Tuesday, February 17, 2015

Fixed Point VS floating Point Number


Fixed point arithmetic is widely used in hardware implementations. Fixed point is a method to describe real numbers (ones with an integer part and a fraction part) using only integer values. Fixed point values are represented using integers divided into integer and fractional parts.

Fixed Point Arithmetic
Qm.n notation where m bits for integer portion, n bits for fractional portion and m+n is known as Word Length(WL). Total number of bits N = m+n+1, for signed numbers.

  •       Fixed point value can be calculated as:

 Fixed point value= real number * scale

  •       Convert from fixed-point back into a real number:

 Real number =fixed point value/scale

  •      Convert a real number to fixed point number

Scale factor

  •          Conversion from fractional to integer value:

Step1: Normalize decimal fractional number to the range determined by the desired Q format.
Step2: Multiply the normalized fractional number by 2n.
Step3: Round the product to the nearest integer.
Step4: Write the decimal integer value in binary using N bits.


The term floating point is derived from the fact that there is no fixed number of digits before and after the decimal point. In general, floating-point representations are slower and less accurate than fixed-point representations, but they can hold a larger range of numbers. Floating number represented approximately to a fixed number of significant digits and scaled using an exponent; the base for the scaling is normally two, ten or sixteen. A number that can be representing exactly is in the following form:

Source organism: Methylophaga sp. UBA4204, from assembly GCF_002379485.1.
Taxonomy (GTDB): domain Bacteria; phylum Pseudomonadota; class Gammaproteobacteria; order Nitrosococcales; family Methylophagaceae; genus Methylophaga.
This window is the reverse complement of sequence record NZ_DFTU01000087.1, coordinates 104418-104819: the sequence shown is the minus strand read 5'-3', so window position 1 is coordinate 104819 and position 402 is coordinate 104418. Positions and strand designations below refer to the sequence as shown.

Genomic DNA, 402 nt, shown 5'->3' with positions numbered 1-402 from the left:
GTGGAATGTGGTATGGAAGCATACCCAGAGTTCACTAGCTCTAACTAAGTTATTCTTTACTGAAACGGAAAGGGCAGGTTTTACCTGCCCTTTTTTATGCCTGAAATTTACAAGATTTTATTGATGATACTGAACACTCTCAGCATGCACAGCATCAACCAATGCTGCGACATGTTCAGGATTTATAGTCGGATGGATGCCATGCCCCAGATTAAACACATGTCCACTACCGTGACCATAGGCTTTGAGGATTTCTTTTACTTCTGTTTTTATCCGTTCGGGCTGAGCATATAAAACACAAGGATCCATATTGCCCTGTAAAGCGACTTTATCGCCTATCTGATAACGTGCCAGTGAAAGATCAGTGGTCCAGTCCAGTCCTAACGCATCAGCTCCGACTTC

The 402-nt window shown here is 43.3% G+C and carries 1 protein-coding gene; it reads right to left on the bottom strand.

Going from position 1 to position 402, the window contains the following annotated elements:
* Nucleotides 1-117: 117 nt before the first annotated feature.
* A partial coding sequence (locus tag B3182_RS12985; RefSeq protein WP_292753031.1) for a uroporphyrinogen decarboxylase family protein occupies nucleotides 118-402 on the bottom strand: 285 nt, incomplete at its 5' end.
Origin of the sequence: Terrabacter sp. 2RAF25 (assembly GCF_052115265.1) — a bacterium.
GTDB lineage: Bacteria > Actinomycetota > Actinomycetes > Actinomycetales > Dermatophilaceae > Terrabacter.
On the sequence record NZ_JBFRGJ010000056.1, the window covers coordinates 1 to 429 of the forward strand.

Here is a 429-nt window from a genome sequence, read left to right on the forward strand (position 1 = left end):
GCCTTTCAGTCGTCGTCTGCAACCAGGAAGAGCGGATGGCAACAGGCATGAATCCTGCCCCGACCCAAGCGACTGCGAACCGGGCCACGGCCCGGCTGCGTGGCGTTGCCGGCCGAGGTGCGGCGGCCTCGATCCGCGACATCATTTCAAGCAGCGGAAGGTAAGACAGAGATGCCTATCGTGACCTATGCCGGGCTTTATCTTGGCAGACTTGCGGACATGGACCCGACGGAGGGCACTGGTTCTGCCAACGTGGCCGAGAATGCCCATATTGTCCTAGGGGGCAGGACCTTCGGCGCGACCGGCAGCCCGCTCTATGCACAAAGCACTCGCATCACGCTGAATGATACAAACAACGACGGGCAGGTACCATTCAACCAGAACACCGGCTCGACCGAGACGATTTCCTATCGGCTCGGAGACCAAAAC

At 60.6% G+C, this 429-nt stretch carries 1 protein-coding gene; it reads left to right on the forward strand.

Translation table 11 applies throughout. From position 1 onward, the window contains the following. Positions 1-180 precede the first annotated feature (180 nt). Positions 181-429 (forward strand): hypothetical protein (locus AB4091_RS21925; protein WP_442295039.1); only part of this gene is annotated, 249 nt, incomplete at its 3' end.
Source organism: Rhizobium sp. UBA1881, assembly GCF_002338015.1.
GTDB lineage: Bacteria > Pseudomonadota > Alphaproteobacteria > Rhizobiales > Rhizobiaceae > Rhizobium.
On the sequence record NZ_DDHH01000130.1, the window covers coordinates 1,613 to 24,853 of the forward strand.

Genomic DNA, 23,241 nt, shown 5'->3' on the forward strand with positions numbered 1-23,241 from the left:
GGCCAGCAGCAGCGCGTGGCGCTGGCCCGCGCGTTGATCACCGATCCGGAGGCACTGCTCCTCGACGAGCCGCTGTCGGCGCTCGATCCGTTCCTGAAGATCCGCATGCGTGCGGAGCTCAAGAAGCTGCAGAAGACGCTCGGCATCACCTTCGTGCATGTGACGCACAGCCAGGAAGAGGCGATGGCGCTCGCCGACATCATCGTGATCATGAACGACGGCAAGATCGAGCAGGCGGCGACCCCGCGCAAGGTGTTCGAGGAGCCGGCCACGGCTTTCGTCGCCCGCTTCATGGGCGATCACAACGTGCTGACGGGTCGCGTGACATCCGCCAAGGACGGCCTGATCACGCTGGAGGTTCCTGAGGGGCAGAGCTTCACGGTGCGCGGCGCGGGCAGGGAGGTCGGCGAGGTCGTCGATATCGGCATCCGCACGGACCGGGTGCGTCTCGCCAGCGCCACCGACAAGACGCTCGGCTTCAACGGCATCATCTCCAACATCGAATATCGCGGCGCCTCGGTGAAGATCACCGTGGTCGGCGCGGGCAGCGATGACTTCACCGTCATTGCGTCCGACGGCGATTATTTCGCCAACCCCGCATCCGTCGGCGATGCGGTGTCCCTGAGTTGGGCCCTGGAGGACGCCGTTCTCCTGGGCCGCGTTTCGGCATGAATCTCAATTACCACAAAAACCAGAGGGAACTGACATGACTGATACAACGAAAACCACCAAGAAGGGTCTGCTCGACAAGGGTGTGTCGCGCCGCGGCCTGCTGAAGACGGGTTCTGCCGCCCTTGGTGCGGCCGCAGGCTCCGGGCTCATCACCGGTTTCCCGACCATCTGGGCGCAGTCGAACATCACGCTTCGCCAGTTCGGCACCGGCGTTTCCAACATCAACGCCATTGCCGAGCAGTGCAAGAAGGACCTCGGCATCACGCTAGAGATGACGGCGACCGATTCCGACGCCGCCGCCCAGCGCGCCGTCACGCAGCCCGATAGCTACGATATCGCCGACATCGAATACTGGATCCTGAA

Significand x baseexponent 

For example: 1.2345=12345 x 10-4

Floating-point representation is similar in concept to scientific notation. Logically, a floating-point number consists of:

  •                      A signed (meaning negative or non-negative) digit string of a given length in a given base or radix). The digit string is referred to as the significand, mantissa, or coefficient. The length of the significand determines the precision to which number can be represented. The radix point position is assumed always to be somewhere within the significand.
  •                      A signed integer exponent which modifies the magnitude of the number.

Nearly all hardware and programming languages use floating-point numbers in the same binary formats, which are defined in the IEEE754 standard. The usual formats in floating point are 32 or 64 bits in total length:

Single Precision – In this, total bits are 32, significand bits 23+1 sign, and exponent bits 8.
Double Precision – In this, total bits 32, significand bits 52 + 1 sign, and exponent bits 11.